Traditional Metal Braces
Traditional metal braces are the classic choice for patients with severe teeth overcrowding in their mouths. The primary drawback of this orthodontic system is the obvious appearance of the braces however modern metal braces are much more discreet than in the past. The brackets are now available in various colors, including clear, to help patients straighten their teeth more inconspicuously.find similar procedures
Traditional Metal Braces
- avg. recovery
About the Procedure
A board-certified orthodontist will use a cheek retractor to expose the inner mouth when placing traditional metal braces. A dental hygienist cleans, polishes, and air dries the teeth before applying a conditioner to prepare them for the bonding agent. An adhesive primer is applied before the cement is used to affix the brackets. The brackets, which are available in various color choices, are then placed at predetermined positions of the teeth. Excess cement is removed and then a high-intensity light is used to cure the brackets in place. Finally, archwire, hook, and bands are placed as needed to begin realigning the teeth. Traditional metal braces are more effective for patients that have overcrowded mouths than some “invisible” devices like clear aligners The main downside of the metal braces is that they are highly visible to other people. Lingual braces placed on the backsides of the teeth next to the tongue produce similar corrective results and are much less obvious to others. Having traditional braces placed takes less than an hour in most cases. The average cost for metal braces in the United States is $3,000-$7,000.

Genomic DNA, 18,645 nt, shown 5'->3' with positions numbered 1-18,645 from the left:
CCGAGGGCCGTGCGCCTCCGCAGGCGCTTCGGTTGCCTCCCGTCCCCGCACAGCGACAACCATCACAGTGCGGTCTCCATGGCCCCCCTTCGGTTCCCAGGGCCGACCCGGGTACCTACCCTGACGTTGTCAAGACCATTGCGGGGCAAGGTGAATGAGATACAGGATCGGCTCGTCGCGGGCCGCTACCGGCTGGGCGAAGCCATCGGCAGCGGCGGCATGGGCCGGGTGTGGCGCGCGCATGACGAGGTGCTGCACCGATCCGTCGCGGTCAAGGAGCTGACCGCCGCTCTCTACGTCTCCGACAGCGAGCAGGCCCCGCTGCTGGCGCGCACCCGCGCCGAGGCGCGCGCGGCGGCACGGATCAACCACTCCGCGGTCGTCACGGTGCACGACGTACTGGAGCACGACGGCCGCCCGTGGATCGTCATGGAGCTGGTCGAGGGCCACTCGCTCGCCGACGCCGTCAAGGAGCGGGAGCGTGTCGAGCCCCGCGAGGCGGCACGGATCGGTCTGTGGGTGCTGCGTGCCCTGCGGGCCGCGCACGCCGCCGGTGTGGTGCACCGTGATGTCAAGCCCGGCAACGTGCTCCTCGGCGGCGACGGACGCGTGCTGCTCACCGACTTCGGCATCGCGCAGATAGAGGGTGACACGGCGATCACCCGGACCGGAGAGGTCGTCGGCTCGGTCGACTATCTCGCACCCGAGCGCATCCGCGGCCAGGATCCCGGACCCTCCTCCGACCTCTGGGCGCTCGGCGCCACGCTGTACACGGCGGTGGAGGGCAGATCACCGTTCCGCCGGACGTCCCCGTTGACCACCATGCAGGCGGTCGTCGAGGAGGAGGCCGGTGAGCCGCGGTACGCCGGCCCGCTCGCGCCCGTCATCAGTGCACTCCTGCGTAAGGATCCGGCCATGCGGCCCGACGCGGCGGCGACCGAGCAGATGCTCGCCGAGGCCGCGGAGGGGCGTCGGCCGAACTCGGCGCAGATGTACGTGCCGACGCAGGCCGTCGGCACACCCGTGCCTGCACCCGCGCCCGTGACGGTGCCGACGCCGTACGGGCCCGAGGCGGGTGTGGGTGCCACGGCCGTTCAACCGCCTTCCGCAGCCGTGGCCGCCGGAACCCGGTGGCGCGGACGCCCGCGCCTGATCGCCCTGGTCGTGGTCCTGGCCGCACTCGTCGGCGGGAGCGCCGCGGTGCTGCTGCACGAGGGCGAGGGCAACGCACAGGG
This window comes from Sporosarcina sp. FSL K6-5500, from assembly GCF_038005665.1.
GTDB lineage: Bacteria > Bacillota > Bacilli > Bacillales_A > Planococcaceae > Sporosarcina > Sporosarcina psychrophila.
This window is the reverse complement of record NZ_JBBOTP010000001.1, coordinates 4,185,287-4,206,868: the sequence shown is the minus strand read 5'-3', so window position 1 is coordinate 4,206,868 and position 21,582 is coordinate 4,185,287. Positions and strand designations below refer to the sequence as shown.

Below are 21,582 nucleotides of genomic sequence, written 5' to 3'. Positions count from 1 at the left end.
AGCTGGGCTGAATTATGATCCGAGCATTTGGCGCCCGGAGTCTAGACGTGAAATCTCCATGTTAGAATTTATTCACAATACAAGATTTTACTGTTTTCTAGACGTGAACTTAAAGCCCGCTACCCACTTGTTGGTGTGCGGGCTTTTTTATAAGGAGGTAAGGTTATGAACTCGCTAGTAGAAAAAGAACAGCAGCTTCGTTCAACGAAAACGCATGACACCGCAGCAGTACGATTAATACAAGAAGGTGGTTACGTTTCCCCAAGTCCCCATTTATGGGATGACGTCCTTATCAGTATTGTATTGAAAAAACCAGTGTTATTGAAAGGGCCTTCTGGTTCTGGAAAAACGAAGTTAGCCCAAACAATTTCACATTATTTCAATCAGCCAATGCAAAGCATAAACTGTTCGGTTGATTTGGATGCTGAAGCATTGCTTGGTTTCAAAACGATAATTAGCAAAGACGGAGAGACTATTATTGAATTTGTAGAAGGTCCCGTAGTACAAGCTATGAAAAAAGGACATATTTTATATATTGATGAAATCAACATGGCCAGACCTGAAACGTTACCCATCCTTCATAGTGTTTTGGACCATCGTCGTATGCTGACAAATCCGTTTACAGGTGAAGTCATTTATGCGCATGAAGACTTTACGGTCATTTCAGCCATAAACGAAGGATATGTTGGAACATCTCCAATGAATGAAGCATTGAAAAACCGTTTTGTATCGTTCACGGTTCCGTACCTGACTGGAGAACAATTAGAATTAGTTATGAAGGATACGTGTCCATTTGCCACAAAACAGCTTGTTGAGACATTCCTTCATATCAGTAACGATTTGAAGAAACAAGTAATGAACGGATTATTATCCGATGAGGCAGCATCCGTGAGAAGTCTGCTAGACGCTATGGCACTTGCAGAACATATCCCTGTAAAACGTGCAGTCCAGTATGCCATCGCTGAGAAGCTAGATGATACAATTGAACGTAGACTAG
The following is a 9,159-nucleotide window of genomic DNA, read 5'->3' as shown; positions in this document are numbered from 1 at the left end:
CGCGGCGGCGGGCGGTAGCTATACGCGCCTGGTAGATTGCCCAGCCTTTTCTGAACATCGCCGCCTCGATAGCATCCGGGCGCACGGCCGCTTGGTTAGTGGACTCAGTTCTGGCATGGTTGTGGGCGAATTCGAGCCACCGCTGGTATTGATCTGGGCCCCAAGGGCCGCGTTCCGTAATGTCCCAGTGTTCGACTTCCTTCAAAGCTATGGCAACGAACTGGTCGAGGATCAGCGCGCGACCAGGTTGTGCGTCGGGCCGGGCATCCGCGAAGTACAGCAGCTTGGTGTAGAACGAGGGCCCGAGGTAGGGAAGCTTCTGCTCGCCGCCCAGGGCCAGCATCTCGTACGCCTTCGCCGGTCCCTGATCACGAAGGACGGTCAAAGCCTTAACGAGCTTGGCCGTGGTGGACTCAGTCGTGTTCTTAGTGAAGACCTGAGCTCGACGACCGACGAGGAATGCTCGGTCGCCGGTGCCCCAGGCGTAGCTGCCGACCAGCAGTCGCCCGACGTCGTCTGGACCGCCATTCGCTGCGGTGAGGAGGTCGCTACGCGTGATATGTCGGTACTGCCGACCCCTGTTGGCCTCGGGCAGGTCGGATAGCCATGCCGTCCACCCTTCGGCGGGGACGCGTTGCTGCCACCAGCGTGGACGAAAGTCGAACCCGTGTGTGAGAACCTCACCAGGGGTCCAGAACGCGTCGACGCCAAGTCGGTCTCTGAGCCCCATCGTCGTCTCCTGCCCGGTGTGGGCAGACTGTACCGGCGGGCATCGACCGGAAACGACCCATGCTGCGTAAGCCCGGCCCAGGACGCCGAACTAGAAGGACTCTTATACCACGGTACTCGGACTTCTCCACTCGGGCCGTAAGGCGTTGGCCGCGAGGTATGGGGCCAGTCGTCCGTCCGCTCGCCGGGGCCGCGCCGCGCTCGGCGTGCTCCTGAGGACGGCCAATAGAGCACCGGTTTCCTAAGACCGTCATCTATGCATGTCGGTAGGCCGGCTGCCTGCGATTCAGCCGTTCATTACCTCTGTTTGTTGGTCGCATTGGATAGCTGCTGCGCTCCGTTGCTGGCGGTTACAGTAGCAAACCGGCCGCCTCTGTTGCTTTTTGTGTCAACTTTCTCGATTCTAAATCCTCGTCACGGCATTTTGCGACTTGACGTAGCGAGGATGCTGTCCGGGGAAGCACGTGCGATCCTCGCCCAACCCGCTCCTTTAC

The goal of braces is to improve a number of dental imperfections such as crowding, too much space between teeth, overbite, crossbite, openbite, overjet, and gummy smile.
What to Expect
Traditional metal braces are the classic choice for patients that have overcrowded. Here is a quick guide for what to expect before, during, and after traditional metal braces.
- X-rays, photos, and impressions will be made
- Some permanent teeth may be removed
- Separators may be placed between molars
- Teeth will be cleaned and polished
- Conditioner applied to teeth to prepare for bonding agent
- Cement is used to affix the brackets
- Excess cement is removed
- High-intensity light is used to cure the brackets
- Archwire, hook, and bands are placed as needed to realign the teeth
No recovery time is needed once the braces are in place. It is common for patients to feel changes in teeth sensation and discomfort, however, these are temporary and can typically be resolved by applying wax around irritating wires. If that does not relieve the pain OTC medications can be taken as necessary.
The ideal candidates for braces are those whose teeth are in good general health who wish to improve dental imperfections such as crowding, too much space between teeth, overbite, crossbite, openbite, overjet, and gummy smile.
Not Recommended For
Braces are not recommended for patients who have severe cases of gum recession, have bone loss in their jaw, or who have weak bones.
Side effects from metal braces may include headaches, jaw and tooth pain, and irritation in the mouth.